Ukraine casts shadow over US-Israel talks on Iran; can Obama, Kerry ‘walk & chew gum at same time?’

US President Barack Obama talks on the phone in the Oval Office with Russian President Vladimir Putin about the situation in Ukraine, Saturday, March 1, 2014 (photo credit: Pete Souza/White House/Flickr )As President Obama multi-tasks, some ponder implications for halting Tehran’s nuclear program. And oh yes, solve the Israeli-Palestinian and Syrian issues too.

By Haviv Rettig Gur, TOI, March 4 2014

He’s asking us to trust him. Now we’re watching Ukraine  and wondering,” a senior member of the Israeli government told The Times of  Israel on Monday, speaking about US President Barack Obama’s response to the  Russian incursion in the Crimea this week.

The official noted that the United States has a  defense agreement with Ukraine, the 1994 Budapest Memorandum signed by President  Bill Clinton and Russian President Boris Yeltsin, which affirms that “The United  States of America, the Russian Federation, and the United Kingdom of Great  Britain and Northern Ireland, reaffirm their commitment to Ukraine…to respect  the Independence and Sovereignty and the existing borders of Ukraine.”

The Ukraine crisis “is directly related to what  happens in the Middle East,” Senator John McCain (R-AZ) told the AIPAC Policy  Conference in Washington on Tuesday. The crisis “is the ultimate result of a  feckless foreign policy where nobody believes in America’s strength anymore,” charged McCain.

That message resonates with Israeli political  leaders.

“There’s a limit to what the president [Obama] can ask  of us if America isn’t willing to stand by its promises,” the Israeli official  said.

But that concern, while it reflects continued  skepticism over American dependability on the world stage on the part of much of  the Israeli political leadership, is not necessarily shared by defense  officials. One senior Israeli defense official said the American equivocation on  Ukraine was understandable.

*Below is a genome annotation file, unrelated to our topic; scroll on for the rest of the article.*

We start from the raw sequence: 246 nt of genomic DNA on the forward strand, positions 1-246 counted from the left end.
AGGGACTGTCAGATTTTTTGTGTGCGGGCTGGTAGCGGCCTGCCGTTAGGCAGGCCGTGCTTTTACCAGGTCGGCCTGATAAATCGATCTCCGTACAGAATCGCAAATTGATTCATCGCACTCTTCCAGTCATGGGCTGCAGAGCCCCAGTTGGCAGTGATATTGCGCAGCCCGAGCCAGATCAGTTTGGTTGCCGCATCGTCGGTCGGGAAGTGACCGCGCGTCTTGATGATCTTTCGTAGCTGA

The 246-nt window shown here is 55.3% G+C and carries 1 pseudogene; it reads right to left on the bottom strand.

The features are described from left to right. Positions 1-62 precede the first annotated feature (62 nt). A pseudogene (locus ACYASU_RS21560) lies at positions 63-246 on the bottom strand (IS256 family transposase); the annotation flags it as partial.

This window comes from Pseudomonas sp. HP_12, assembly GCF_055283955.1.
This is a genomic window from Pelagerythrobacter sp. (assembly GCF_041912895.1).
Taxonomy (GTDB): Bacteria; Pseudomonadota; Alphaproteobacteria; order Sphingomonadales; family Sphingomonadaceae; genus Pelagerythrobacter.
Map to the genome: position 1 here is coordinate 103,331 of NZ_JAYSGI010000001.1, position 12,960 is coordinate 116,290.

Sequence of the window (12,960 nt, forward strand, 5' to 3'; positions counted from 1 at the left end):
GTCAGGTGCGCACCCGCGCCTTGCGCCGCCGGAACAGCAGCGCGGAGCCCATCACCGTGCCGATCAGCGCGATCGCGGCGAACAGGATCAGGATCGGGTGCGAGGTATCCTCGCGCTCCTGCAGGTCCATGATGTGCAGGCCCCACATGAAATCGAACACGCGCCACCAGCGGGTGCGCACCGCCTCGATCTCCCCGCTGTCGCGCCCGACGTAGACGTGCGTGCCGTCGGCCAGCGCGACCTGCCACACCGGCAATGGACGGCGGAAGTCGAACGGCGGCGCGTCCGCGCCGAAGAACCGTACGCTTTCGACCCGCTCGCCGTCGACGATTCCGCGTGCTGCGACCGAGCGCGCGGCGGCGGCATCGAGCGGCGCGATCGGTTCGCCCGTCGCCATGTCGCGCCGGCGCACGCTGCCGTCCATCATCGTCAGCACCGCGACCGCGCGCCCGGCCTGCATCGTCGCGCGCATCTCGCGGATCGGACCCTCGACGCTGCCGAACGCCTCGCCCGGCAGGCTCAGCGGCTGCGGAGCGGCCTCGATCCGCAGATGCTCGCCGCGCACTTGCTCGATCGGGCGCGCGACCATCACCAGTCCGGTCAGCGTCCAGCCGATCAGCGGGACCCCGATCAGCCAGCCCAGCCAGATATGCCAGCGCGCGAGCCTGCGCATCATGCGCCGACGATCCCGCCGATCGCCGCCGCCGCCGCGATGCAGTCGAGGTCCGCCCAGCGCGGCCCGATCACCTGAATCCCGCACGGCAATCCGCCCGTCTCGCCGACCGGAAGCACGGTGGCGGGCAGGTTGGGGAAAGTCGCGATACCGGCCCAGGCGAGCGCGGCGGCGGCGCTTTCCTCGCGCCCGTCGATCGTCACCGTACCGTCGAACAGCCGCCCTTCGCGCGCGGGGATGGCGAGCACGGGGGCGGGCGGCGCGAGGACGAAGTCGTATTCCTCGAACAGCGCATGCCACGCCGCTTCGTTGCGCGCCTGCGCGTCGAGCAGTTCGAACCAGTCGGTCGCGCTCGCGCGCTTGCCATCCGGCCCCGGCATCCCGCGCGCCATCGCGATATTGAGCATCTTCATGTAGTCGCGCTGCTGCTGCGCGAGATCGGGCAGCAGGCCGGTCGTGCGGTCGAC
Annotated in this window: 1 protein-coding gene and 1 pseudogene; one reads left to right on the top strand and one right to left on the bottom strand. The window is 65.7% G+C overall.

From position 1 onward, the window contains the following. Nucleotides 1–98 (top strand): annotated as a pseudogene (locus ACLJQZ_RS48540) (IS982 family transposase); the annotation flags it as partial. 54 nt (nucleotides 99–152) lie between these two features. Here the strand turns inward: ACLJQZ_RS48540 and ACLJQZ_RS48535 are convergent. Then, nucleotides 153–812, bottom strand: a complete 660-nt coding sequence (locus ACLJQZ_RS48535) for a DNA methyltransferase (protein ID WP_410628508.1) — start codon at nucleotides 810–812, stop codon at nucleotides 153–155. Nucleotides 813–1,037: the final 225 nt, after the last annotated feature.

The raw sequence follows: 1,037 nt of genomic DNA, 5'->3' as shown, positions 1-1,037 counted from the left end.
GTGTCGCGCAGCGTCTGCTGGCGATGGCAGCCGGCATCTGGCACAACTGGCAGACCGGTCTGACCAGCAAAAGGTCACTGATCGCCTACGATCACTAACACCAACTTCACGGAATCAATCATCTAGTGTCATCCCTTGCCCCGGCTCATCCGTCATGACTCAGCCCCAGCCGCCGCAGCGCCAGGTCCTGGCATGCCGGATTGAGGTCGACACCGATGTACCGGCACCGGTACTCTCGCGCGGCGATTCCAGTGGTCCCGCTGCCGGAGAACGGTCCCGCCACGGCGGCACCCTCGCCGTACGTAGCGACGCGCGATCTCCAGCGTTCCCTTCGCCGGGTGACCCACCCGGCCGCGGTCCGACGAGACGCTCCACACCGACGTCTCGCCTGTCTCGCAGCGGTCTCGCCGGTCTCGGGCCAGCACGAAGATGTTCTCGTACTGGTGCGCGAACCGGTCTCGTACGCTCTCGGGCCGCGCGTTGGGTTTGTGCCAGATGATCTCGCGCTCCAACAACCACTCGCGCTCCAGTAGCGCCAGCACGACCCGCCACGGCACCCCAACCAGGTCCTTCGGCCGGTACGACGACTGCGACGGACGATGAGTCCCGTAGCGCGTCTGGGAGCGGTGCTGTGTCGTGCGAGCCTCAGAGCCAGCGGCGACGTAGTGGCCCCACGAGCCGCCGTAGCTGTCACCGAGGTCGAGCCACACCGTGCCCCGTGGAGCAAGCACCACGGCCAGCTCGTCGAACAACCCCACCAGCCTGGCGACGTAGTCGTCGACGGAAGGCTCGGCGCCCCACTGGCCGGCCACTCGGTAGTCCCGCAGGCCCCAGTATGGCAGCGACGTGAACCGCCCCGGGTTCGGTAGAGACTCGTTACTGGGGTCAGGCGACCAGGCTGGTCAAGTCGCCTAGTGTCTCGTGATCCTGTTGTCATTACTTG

“We shouldn’t be too quick to apply lessons from  Ukraine to Israel,” said the official on Monday. “Crimea has been an overriding  strategic imperative for Russia for centuries. They have a military base there.  So what’s America going to do? Send troops?”

That’s a very different situation from the Israel-Iran  standoff, the official added.

McCain, too, acknowledged the lack of a military  option.”I have to be very honest with you,” he told the pro-Israel lobby  Tuesday. “There is not a military option that can be exercised now. But the most  powerful nation in the world should have plenty of options,” he insisted,  calling for personal and economic sanctions to be levied against Russia and its  leaders.

Prime Minister Benjamin Netanyahu is in Washington  Tuesday for talks with Obama over the Iranian nuclear issue and US-brokered  Israeli-Palestinian peace talks.

The visit is marked by increasing tensions between the  two leaders, with the American leader openly chastising the Israeli government  over West Bank settlement construction and the slow pace of negotiations, while  the Netanyahu government has vociferously protested US-led nuclear talks between  Western powers and Iran.

[Reprinted from Times of Israel, emphases added.]